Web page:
to sweep the wash rack clear of hay, manure, etc. before washing a horse.

The wash rack itself is large enough to leave plenty of room to go on
either side of the horse and also *behind* the horse when on the cross
ties, which you'll need to do when using the hose. The size makes it
possible to lead the horse in forwards and turn him around in the
wash rack, rather than having to back him into it. Our hose is located
in the middle of one of the sides, probably because that puts it on an
interior wall to reduce likelihood of freezing in winter. If that wasn't
a factor, I'd prefer it to be in the middle of the rear wall for equal
access to both sides of the horse. The hose itself is attached HIGH
(about 7 feet from the floor) which makes it easy to use without it
always being in & around the horse's legs. The single-handle water
control makes it easier to select water temperature than a two-handle
system.

The wash rack also has a waterproof light fixture and an electrical
outlet close by, both of which are handy for clipping bridle paths,
etc. The people wash-room is next door to the wash rack.

The walls consist kickboards similar to those in the stalls (in the
lower half of the washrack) with metal behind them to keep the water
from penetrating the wall. The upper half and the ceiling is the same
painted steel siding as the barn is done with. Floor is slightly
roughened concrete for non-slip.

The above serves us well.  Hope these ideas are useful.

Richard and Sun Valley

                                 |

 
 
 

Building a Wash Rack

Post by Jane H. Kilber » Fri, 09 Aug 1996 23:43:00


Quote:

>Would appreciate all ideas and suggestions from the collective wisdom and
>experience of this fine group on building a wash rack either indoors or
>outside.

Start with the basics: the ground. Drainage is important and the surface.
Make sure your water drainage will run away from the barn or other
buildings. If you don't want to bathe on dirt, you can use either asphalt
or roughed up concrete. Make sure the concrete or asphalt is the right
consistency and thickness and non-slip. Many folks will put *** matts
over the concrete to ensure a non-slip surface. Make sure the matts are
heavy duty and sit up slightly off the surface to allow air flow
underneath.

Next is water source. You want the faucet close enough, yet far enough
away so the horse doesn't step on it or hit his head against it if you
have a faucet on the outside of a barn wall. Along with this is a place
to put your horse. A good way to store the hose is on a wheel so the hose
can unravel the length you need it.

Along with water source is whether or not you need hot water to mix with
the cold. Instead of using a standard hot water heater, use one of those
"instant" on heaters, which only comes on when you utilize it rather than
staying on all the time as in a standard gas or electric water heater. If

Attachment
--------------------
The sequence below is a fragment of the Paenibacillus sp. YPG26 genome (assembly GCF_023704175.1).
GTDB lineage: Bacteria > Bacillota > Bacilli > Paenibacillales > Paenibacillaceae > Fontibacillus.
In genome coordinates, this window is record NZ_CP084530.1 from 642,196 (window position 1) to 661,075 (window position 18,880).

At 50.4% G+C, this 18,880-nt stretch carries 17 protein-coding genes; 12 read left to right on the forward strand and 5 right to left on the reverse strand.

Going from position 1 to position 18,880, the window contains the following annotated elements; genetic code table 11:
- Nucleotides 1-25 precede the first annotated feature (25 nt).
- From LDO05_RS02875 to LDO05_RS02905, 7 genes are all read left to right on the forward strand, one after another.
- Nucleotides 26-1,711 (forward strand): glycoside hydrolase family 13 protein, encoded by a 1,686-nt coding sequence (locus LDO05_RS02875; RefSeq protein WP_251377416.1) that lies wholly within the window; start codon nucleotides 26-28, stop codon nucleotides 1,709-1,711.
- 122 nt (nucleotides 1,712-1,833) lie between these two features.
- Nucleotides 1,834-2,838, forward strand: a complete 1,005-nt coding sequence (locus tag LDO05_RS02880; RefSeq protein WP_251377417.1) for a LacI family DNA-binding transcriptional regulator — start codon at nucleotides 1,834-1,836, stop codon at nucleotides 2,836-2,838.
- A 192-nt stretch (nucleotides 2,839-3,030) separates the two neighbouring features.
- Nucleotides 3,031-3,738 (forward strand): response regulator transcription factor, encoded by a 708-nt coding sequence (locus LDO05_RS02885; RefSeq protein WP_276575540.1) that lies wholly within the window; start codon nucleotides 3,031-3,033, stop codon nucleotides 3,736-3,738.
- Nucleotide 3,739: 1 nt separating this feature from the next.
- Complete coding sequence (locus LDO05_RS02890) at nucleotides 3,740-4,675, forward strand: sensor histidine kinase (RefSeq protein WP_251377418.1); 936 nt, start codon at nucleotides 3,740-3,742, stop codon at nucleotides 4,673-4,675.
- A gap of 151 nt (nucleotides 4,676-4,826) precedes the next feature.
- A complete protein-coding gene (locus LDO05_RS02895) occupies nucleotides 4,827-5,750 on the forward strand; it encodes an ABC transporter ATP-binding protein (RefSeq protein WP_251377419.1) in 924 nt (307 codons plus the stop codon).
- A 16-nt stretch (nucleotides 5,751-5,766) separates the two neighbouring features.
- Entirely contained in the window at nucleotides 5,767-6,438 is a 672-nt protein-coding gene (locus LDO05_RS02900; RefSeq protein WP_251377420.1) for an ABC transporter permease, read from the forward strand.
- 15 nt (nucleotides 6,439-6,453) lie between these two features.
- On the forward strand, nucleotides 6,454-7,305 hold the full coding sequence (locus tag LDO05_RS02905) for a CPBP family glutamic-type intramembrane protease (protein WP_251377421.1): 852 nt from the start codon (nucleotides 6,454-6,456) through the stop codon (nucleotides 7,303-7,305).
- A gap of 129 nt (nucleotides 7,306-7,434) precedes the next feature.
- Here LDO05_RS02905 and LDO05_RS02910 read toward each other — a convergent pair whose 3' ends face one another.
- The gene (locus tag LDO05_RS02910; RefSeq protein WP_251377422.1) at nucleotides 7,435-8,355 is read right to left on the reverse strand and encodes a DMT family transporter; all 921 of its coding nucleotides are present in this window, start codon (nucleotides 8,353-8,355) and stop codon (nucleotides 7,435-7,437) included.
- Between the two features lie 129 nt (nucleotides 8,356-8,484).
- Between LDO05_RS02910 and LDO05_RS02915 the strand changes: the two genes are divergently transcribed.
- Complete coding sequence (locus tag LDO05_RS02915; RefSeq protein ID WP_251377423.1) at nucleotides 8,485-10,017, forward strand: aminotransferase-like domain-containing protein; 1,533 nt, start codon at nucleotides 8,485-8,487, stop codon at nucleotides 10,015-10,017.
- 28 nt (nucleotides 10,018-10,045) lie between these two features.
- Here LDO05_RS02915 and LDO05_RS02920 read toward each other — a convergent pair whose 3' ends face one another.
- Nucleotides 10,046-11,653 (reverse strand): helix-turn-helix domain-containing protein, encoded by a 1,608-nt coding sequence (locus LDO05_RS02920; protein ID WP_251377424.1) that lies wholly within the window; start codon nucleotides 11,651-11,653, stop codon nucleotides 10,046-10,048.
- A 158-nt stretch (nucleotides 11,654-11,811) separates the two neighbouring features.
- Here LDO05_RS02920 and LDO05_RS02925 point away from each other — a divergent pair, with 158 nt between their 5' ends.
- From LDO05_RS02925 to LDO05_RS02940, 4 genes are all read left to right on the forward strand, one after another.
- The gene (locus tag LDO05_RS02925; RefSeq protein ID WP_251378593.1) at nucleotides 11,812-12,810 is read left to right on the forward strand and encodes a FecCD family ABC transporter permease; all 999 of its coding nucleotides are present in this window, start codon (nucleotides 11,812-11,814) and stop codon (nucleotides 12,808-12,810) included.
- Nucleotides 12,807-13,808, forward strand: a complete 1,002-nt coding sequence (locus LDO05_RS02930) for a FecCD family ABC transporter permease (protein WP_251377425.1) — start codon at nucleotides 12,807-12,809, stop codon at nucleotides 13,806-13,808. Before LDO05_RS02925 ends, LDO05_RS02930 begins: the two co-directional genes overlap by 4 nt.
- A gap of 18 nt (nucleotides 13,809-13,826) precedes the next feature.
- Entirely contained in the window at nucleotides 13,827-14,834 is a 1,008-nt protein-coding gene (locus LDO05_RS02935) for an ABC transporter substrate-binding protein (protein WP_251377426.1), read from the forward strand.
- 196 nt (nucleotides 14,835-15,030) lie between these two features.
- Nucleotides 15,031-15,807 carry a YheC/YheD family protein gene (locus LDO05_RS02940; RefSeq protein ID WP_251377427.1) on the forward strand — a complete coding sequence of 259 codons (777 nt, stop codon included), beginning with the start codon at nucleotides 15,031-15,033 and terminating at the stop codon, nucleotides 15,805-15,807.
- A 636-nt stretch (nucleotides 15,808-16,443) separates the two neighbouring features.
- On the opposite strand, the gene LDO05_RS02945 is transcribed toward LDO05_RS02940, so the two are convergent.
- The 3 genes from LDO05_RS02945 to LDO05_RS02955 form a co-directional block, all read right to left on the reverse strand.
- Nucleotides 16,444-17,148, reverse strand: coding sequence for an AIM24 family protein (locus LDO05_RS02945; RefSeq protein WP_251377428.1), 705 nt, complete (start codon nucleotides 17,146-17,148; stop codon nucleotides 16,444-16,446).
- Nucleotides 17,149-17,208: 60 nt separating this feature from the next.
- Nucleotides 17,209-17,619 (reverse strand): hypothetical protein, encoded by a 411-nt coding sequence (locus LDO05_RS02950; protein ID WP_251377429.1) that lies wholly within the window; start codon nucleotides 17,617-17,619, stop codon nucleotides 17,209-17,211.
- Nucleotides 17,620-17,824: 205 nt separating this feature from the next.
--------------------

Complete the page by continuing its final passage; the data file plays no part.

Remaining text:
you are doing an outside wash area, box in the heater against the barn
wall. You can also make the wall box large enough to hold basic bathing
supplies. This way you don't have to lug stuff back and forth.

Next is how you are going to tie the horse up. Single tie, cross tie or
with side & chest bars (stock) similar to what you see in a vet clinic.
If you use stocks, make sure you put this in and anchored prior to laying
down the surface. Poles for tying can be put in just outside the surface
you choose. You can put the poles for tying into the ground then add the
surface, but if you ever should need to replace those poles, you have a
hassle on your hands. Make sure you have room around the bathe area so
you can get around the horse.

Electric. If you want to clip the horse in the stock or while tied, don't
forget to put in a safety outlet that is protected from the weather. It
will automatically trigger "off" if there is a surge in power or an
electric short even before you feel it. This is a must have item anywhere
around water.

Luxury item is a roof over your wash area if outside. This can be added
later as an open cover to protect from harsh sun or a light shower. You
can add in things like shelving, cabinets, and so on for your supplies.
Designs vary greatly pending your particular needs and desires. If you
build a pole construction type cover, do not use one of the poles to tie
the horse, use a separate tie post(s).

As for indoors, it's basically the same except you won't need a roof. Be
careful of drainage.

Good bathing to ya. Hope this helps.

down the sunny trails . . .
jane kilberg and her gang of spotted 4 legged critters at the
rocking double j ranch in the great nation of Tejas
member of ApHC, Sundance '500' Int'l (Appaloosa appreciation society)
Montgomery County *** Horse Committee

 
 
 

Building a Wash Rack

Post by diane m smit » Sun, 11 Aug 1996 04:00:00



Quote: